Last Updated on May 5, 2015, by eNotes Editorial. Word Count: 1367
Lazarillo’s surname comes from the peculiar circumstance of his birth: His mother happened to stay the night at the mill where his father was employed, and Lazarillo was born on the mill floor just over the river Tormes, after which he was named. He has reached his ninth year when his father is caught taking flour from customers’ sacks. After being soundly punished, the father joins an army that is preparing to move against the Moors. He becomes a mule driver for a gentleman soldier and is killed in action. Lazarillo’s mother opens an eating house near a nobleman’s estate, where she soon makes the acquaintance of Zayde, a black groom. Zayde begins to visit the widow and her son frequently; at first Lazarillo is afraid of the black man, but he quickly learns that Zayde’s visits meant food and firewood. One consequence is a bit displeasing: Lazarillo acquires a small, dark brother to look after.
The nobleman’s steward begins to notice that horseshoes and brushes, as well as other supplies used in the stables, are going missing. When he is asked directly about the thefts, Lazarillo tells all that he knows of Zayde’s peccadillos. In punishment, Zayde is soundly flogged, and boiling fat is poured on his ribs. To avoid further scandal, Lazarillo’s mother sets up a new eating house in a different neighborhood.
When Lazarillo is fairly well grown, his mother apprentices him to a blind man who wants a boy to lead him about. The elderly blind man is shrewd and tough. As he and Lazarillo are leaving the city, they pass by a stone statue of a bull. The blind man tells the boy to put his ear to the statue and listen for a peculiar noise, and when Lazarillo obeys, the old man knocks the boy’s head sharply against the stone, hard enough so that his ears ring for three days. Lazarillo is thus forced to learn a few tricks for himself in order to survive.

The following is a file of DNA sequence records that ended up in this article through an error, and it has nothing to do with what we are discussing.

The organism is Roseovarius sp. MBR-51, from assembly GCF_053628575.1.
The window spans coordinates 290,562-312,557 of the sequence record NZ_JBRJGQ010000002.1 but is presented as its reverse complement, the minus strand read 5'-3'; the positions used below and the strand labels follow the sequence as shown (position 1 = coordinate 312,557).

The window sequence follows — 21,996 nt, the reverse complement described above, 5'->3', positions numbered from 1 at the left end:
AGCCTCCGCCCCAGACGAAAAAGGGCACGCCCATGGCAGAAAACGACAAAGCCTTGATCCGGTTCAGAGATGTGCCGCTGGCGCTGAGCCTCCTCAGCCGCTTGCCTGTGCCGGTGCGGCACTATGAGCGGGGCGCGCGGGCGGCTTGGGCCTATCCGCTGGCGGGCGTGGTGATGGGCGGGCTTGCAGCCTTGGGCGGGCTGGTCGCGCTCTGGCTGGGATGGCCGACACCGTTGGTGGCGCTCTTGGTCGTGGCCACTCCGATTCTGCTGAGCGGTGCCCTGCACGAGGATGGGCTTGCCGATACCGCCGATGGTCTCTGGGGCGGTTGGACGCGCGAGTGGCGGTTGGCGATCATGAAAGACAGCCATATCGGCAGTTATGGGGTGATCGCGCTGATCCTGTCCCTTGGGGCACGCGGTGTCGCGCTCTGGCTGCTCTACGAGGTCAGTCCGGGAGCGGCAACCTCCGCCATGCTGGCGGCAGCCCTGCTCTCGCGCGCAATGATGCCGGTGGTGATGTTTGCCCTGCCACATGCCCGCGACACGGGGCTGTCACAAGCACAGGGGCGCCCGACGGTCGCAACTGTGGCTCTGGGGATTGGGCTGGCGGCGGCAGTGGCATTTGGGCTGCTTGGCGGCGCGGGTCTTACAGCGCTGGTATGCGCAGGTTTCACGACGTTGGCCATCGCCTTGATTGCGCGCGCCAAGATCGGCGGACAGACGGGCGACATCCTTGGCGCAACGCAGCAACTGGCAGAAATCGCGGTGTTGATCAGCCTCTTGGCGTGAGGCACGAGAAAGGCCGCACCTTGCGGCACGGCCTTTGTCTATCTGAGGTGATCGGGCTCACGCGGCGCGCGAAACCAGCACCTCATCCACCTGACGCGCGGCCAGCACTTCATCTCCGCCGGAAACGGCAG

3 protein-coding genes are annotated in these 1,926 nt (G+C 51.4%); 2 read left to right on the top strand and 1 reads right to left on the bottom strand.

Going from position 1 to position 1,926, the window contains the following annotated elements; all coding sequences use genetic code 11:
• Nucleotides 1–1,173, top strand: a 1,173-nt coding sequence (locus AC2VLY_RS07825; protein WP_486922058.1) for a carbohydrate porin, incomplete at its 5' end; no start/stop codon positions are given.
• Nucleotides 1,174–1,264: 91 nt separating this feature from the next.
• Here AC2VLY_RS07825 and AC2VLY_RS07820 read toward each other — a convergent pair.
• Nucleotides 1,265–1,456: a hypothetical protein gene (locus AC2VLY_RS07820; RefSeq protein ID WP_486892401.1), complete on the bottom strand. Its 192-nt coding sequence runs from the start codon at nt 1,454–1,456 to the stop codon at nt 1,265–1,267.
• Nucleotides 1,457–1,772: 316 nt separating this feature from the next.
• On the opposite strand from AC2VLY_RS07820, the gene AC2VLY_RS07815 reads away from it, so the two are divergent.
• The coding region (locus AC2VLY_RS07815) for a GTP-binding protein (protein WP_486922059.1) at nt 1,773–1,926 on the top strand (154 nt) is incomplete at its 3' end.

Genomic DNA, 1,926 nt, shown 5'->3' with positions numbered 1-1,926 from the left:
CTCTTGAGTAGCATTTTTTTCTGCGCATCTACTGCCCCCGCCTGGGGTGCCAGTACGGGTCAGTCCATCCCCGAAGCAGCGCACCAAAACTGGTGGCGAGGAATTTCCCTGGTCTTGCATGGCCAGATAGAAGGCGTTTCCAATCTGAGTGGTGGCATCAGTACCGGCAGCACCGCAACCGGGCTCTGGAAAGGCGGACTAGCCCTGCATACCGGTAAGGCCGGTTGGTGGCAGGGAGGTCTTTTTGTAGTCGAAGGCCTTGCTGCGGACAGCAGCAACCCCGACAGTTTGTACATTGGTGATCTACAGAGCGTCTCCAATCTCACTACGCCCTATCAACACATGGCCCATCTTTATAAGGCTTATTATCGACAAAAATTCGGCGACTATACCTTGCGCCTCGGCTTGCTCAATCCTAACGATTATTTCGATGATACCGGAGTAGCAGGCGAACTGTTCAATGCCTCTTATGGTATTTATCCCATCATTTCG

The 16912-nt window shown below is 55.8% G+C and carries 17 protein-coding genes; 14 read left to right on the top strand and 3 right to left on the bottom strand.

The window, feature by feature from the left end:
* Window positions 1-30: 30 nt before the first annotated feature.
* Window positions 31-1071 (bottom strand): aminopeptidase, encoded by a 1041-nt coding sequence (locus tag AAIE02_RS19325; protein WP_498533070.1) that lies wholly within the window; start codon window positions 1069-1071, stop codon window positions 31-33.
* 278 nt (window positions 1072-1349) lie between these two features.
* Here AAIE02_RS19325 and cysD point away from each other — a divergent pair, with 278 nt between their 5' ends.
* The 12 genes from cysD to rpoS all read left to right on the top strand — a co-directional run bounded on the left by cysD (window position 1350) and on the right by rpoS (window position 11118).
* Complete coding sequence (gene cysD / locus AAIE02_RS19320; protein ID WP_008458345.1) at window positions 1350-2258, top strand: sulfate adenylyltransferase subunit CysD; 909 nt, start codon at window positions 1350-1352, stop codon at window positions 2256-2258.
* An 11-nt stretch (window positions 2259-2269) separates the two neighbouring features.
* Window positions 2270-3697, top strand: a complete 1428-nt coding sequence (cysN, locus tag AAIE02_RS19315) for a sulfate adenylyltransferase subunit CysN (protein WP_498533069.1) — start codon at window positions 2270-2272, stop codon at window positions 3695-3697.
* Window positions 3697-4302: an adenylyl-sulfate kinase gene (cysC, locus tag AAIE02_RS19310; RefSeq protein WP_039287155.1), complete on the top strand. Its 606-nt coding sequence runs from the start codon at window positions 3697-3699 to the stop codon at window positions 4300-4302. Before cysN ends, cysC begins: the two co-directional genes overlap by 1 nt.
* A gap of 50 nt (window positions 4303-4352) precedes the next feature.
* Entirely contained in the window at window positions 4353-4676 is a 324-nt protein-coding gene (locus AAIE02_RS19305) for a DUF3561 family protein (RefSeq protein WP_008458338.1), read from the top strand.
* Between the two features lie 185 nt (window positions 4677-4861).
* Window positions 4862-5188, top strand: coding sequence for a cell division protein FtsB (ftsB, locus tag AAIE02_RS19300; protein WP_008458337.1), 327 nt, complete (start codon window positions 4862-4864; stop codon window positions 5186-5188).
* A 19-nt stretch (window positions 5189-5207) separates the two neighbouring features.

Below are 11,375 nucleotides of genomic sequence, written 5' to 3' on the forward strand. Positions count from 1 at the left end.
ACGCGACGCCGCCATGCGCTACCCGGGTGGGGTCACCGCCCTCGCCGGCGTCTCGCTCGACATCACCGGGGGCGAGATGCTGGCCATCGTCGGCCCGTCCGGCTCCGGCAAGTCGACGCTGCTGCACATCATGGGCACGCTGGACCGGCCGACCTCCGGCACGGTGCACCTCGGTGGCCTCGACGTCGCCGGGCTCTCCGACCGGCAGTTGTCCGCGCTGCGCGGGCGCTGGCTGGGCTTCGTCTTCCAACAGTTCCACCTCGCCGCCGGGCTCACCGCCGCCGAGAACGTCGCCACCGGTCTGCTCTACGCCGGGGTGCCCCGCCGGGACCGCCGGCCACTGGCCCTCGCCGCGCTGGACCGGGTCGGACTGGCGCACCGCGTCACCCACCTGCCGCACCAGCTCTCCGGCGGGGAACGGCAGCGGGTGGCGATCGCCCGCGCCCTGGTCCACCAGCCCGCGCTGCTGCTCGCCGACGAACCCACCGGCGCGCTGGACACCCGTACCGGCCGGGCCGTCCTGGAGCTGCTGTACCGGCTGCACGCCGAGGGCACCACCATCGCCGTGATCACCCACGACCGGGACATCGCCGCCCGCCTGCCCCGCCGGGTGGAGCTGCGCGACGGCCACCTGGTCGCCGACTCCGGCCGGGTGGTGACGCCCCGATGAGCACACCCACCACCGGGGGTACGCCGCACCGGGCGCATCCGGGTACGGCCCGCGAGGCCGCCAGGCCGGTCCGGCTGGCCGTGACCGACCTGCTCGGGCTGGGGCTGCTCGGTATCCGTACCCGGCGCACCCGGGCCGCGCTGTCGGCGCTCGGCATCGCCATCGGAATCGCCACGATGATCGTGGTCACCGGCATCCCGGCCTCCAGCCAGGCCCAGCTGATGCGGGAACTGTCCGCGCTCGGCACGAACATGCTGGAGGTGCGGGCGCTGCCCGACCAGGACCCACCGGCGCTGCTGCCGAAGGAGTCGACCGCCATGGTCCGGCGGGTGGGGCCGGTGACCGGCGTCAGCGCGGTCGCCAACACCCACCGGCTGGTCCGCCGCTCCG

Lazarillo notices that when the two of them squat over a fire to cook a meal, the blind man keeps his hand over the mouth of his wine jug. Surreptitiously, Lazarillo bores a tiny hole in the jug so that, lying down, he can let the liquid trickle into his mouth. He then plugs the hole with beeswax. The old man grows suspicious, and when he feels all over the surface of the jug, he finds the hole because the wax has melted. Giving no sign of what he has discovered, the next night he again puts the jug in front of him and Lazarillo again lies down next to it, expecting to drink wine once more. Suddenly the old man raises the jug and brings it down on Lazarillo’s face with such great force that all the boy’s teeth are loosened. On another occasion, Lazarillo seizes a roasting sausage from the spit and substitutes a rotten turnip. When the blind man bites into what he expects to be sausage, he roars with rage and scratches the boy severely with his long nails.
Lazarillo resolves to leave his master. Guiding the old man along the shores of a brook, Lazarillo positions him behind a stone pillar and then tells him that he must run and leap to clear the water. The old man gives a mighty jump, cracks his head on the stone, and falls down senseless. Lazarillo leaves town quickly.
His next master is a penurious priest who engages Lazarillo to assist at Mass. Unfortunately, the priest watches the collection box like a hawk, and Lazarillo has no chance to filch a single coin. For food, the priest allows him an onion every fourth day. If it were not for an occasional funeral feast, the boy would starve to death. The priest keeps his fine bread securely locked in a chest, and eventually Lazarillo is lucky enough to meet a strolling tinker who makes him a key to open the lock. To avoid suspicion when he eats the priest’s bread, he gnaws each loaf to make it look as if rats had gotten into the chest. The alarmed priest nails up all the holes in the chest securely, but Lazarillo makes new holes. Then the priest sets numerous traps for the rats, from which Lazarillo eats the cheese. The puzzled priest is forced to conclude that a snake is stealing his bread.